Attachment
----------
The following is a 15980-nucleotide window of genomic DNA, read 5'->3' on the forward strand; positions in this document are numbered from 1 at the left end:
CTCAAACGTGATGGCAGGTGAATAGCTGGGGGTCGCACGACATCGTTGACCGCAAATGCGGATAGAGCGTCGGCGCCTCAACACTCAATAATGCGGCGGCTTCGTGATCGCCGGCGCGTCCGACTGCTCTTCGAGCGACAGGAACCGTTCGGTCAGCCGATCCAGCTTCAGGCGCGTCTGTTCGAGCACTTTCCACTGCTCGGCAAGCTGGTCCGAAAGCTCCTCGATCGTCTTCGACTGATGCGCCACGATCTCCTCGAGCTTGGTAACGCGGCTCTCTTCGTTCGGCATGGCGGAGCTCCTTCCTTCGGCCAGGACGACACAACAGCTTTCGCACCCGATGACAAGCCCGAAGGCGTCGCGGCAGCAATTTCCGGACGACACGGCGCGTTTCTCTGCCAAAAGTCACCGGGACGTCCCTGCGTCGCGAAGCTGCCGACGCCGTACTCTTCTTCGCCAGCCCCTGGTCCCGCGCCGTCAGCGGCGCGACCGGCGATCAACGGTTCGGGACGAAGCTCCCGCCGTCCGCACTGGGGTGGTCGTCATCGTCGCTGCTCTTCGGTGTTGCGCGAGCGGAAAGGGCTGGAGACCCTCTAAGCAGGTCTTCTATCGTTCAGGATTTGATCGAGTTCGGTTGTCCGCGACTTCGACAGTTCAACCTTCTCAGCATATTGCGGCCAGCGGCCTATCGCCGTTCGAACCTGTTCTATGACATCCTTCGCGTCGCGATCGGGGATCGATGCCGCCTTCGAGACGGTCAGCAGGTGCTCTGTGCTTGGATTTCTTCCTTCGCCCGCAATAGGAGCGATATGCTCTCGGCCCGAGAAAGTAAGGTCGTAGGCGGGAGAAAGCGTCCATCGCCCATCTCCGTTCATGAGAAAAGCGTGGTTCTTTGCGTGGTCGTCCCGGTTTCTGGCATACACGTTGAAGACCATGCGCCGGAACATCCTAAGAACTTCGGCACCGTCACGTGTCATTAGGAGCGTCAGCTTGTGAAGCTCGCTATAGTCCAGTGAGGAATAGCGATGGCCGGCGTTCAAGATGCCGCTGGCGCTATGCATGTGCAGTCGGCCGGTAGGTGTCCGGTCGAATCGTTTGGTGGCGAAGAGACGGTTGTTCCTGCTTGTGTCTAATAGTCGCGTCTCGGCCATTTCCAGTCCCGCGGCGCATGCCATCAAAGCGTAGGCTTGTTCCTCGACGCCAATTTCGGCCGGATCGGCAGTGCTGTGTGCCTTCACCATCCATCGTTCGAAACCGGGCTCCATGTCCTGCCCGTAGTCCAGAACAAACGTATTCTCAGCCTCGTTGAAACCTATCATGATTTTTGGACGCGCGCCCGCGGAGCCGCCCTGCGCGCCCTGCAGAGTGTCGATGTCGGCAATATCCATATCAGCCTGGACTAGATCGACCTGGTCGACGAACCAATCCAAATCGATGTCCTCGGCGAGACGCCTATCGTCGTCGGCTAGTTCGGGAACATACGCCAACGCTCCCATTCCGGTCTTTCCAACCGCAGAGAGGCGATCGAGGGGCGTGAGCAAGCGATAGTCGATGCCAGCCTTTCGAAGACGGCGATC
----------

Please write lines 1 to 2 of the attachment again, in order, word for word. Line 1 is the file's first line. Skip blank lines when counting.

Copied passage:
The following is a 15980-nucleotide window of genomic DNA, read 5'->3' on the forward strand; positions in this document are numbered from 1 at the left end:
CTCAAACGTGATGGCAGGTGAATAGCTGGGGGTCGCACGACATCGTTGACCGCAAATGCGGATAGAGCGTCGGCGCCTCAACACTCAATAATGCGGCGGCTTCGTGATCGCCGGCGCGTCCGACTGCTCTTCGAGCGACAGGAACCGTTCGGTCAGCCGATCCAGCTTCAGGCGCGTCTGTTCGAGCACTTTCCACTGCTCGGCAAGCTGGTCCGAAAGCTCCTCGATCGTCTTCGACTGATGCGCCACGATCTCCTCGAGCTTGGTAACGCGGCTCTCTTCGTTCGGCATGGCGGAGCTCCTTCCTTCGGCCAGGACGACACAACAGCTTTCGCACCCGATGACAAGCCCGAAGGCGTCGCGGCAGCAATTTCCGGACGACACGGCGCGTTTCTCTGCCAAAAGTCACCGGGACGTCCCTGCGTCGCGAAGCTGCCGACGCCGTACTCTTCTTCGCCAGCCCCTGGTCCCGCGCCGTCAGCGGCGCGACCGGCGATCAACGGTTCGGGACGAAGCTCCCGCCGTCCGCACTGGGGTGGTCGTCATCGTCGCTGCTCTTCGGTGTTGCGCGAGCGGAAAGGGCTGGAGACCCTCTAAGCAGGTCTTCTATCGTTCAGGATTTGATCGAGTTCGGTTGTCCGCGACTTCGACAGTTCAACCTTCTCAGCATATTGCGGCCAGCGGCCTATCGCCGTTCGAACCTGTTCTATGACATCCTTCGCGTCGCGATCGGGGATCGATGCCGCCTTCGAGACGGTCAGCAGGTGCTCTGTGCTTGGATTTCTTCCTTCGCCCGCAATAGGAGCGATATGCTCTCGGCCCGAGAAAGTAAGGTCGTAGGCGGGAGAAAGCGTCCATCGCCCATCTCCGTTCATGAGAAAAGCGTGGTTCTTTGCGTGGTCGTCCCGGTTTCTGGCATACACGTTGAAGACCATGCGCCGGAACATCCTAAGAACTTCGGCACCGTCACGTGTCATTAGGAGCGTCAGCTTGTGAAGCTCGCTATAGTCCAGTGAGGAATAGCGATGGCCGGCGTTCAAGATGCCGCTGGCGCTATGCATGTGCAGTCGGCCGGTAGGTGTCCGGTCGAATCGTTTGGTGGCGAAGAGACGGTTGTTCCTGCTTGTGTCTAATAGTCGCGTCTCGGCCATTTCCAGTCCCGCGGCGCATGCCATCAAAGCGTAGGCTTGTTCCTCGACGCCAATTTCGGCCGGATCGGCAGTGCTGTGTGCCTTCACCATCCATCGTTCGAAACCGGGCTCCATGTCCTGCCCGTAGTCCAGAACAAACGTATTCTCAGCCTCGTTGAAACCTATCATGATTTTTGGACGCGCGCCCGCGGAGCCGCCCTGCGCGCCCTGCAGAGTGTCGATGTCGGCAATATCCATATCAGCCTGGACTAGATCGACCTGGTCGACGAACCAATCCAAATCGATGTCCTCGGCGAGACGCCTATCGTCGTCGGCTAGTTCGGGAACATACGCCAACGCTCCCATTCCGGTCTTTCCAACCGCAGAGAGGCGATCGAGGGGCGTGAGCAAGCGATAGTCGATGCCAGCCTTTCGAAGACGGCGATC